Introduction

  • Line 22-23:
    • Reference 2 is far too outdated, please use one more updated.

 

Material and Methods

  • Table 1
    • There is a lot of heterogeneity in OSM tags, how do you  account for this when selecting road networks from the OSM data? I understand that in the cities that were demonstrated there has been a lot of work there, which I assume means validation of data. This could be briefly mentioned in the Discussion.
    • Similar question for building footprints.
  • Missing in-text reference to figures 2 and 3
  • Incompleteness in OSM is common problem especially when dealing with mobility corridors. How does this affect the use of graphs to both determine k-index complexity and to also come to a suggested optimal solution for spatial accessibility. In one scenario you can have the same road (or linestring) with a break that makes them disconnected. In a second scenario, could you not have problems of some areas not having non-conflated roads? Are these issues nullified or at low risk in the data that you use? If not, how are these accounted for in the network building and decomposition part of your methodology? I think some mention of this is at least required in the discussion.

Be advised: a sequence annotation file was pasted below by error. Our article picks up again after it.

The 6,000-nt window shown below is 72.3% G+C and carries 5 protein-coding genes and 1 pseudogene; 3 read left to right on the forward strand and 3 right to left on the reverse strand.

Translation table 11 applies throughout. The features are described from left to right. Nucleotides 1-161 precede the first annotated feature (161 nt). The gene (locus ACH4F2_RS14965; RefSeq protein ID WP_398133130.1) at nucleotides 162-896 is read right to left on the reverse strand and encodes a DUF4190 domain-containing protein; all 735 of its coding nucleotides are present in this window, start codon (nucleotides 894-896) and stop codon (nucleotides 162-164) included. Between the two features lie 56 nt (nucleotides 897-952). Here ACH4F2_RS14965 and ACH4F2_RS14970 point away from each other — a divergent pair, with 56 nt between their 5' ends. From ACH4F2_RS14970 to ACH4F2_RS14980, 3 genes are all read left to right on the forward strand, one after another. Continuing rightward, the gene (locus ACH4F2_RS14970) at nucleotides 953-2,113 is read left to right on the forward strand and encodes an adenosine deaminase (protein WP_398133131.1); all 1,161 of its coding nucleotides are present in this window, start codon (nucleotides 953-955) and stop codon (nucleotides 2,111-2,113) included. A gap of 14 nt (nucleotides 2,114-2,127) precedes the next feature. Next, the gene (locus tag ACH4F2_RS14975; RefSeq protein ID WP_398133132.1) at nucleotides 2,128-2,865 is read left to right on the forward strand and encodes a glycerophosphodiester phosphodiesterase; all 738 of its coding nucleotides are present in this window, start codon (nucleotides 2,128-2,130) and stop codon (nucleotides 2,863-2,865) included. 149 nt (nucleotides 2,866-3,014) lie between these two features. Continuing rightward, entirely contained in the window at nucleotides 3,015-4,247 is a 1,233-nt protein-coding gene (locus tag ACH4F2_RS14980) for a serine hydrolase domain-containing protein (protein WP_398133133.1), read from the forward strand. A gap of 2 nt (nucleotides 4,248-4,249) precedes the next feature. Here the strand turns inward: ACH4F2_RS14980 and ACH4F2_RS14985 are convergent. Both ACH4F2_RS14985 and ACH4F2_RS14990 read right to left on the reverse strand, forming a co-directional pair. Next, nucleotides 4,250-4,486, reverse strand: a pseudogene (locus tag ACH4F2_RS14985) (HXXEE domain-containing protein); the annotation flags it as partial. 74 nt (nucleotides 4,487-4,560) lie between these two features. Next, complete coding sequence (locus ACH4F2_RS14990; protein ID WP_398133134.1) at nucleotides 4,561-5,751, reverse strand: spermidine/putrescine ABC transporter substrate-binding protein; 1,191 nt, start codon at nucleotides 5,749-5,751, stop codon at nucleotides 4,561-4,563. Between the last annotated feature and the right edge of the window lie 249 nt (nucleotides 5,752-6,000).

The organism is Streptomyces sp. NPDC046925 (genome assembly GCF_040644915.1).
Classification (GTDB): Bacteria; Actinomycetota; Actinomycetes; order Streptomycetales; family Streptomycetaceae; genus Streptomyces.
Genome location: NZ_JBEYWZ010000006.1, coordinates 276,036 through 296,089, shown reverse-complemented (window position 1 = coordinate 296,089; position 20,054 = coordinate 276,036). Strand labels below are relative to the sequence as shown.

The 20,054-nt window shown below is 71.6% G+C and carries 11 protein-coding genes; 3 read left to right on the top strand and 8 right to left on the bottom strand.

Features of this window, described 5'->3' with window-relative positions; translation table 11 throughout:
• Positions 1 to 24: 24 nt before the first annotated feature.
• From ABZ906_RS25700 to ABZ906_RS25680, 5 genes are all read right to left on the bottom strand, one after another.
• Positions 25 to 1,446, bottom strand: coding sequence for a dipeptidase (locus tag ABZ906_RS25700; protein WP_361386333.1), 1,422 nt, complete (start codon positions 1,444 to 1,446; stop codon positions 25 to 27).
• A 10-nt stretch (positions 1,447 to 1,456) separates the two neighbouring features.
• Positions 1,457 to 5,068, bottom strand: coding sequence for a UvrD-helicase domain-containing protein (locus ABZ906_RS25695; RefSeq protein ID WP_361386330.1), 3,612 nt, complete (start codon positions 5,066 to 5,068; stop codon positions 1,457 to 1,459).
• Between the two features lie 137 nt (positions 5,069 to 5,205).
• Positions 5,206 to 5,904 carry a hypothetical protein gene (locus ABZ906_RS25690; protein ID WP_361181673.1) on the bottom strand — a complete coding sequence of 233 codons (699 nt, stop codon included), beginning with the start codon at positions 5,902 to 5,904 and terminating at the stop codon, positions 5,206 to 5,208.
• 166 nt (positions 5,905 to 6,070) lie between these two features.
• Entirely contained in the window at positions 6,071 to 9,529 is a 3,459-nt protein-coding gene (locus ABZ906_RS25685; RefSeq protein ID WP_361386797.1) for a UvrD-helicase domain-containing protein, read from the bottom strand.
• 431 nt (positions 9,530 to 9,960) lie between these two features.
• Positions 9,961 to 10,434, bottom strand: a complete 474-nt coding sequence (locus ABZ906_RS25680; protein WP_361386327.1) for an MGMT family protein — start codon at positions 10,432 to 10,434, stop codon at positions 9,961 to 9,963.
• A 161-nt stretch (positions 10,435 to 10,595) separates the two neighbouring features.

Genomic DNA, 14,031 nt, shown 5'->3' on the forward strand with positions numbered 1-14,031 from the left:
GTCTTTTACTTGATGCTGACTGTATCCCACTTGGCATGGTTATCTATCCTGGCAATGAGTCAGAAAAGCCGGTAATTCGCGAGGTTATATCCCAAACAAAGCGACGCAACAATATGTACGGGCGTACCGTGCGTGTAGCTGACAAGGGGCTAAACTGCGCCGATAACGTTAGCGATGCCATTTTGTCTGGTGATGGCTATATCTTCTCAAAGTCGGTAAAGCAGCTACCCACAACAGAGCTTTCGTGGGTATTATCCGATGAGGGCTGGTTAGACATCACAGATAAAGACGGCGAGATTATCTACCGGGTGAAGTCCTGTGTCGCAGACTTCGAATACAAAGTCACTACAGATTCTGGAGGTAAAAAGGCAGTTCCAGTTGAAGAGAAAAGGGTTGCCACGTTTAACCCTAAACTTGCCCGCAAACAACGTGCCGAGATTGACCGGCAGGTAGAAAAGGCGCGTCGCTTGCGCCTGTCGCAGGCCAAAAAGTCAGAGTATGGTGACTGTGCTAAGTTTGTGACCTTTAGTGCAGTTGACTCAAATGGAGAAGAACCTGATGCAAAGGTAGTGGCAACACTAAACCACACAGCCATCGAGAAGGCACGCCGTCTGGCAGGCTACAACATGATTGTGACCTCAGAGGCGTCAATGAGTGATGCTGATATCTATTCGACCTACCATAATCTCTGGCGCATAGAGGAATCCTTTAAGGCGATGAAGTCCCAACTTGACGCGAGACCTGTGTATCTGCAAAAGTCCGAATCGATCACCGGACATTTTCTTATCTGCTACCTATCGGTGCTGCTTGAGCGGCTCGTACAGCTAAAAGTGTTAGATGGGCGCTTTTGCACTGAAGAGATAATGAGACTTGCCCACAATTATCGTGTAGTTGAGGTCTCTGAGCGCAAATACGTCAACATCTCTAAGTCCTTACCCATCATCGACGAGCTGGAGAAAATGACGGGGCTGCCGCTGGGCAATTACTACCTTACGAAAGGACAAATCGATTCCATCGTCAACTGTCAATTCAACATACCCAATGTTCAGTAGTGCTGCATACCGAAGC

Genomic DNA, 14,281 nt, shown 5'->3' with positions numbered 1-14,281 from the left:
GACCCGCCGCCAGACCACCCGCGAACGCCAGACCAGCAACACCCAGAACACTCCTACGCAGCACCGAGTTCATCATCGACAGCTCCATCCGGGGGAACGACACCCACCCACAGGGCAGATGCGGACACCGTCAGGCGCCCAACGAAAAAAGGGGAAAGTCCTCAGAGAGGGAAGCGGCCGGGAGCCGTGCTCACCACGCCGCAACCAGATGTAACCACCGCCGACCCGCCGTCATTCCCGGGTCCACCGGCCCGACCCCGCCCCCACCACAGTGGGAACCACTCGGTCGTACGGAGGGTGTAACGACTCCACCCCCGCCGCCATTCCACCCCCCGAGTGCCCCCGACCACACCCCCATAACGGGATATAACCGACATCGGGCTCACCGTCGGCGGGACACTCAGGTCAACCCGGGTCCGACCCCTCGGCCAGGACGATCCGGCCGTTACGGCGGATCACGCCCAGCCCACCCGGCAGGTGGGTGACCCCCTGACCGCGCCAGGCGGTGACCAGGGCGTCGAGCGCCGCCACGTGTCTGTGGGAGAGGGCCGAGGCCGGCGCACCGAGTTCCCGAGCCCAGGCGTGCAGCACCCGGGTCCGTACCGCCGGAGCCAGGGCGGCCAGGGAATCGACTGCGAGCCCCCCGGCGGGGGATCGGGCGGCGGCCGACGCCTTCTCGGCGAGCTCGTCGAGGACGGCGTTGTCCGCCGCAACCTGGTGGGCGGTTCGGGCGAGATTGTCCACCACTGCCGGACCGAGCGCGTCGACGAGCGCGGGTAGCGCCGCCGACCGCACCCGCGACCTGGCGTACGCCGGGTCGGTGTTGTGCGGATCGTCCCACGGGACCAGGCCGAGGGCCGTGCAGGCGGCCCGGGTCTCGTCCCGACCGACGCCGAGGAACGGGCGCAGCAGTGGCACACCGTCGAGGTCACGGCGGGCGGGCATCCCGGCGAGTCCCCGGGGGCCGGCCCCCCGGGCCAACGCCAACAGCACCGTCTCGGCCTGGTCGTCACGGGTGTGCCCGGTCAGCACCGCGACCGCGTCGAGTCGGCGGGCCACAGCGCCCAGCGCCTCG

• Limitations of data missing as the previous comments suggest, especially as it relates to planetary scale deployment. You do mention “Worldwide” in the paper’s title so a discussion of the limits of the data is important.
  • Any plans for making a tools available to help planners working on smaller subsets of data? Or to make code accessible. I think makes the contribution even more high impact.

 

Discussion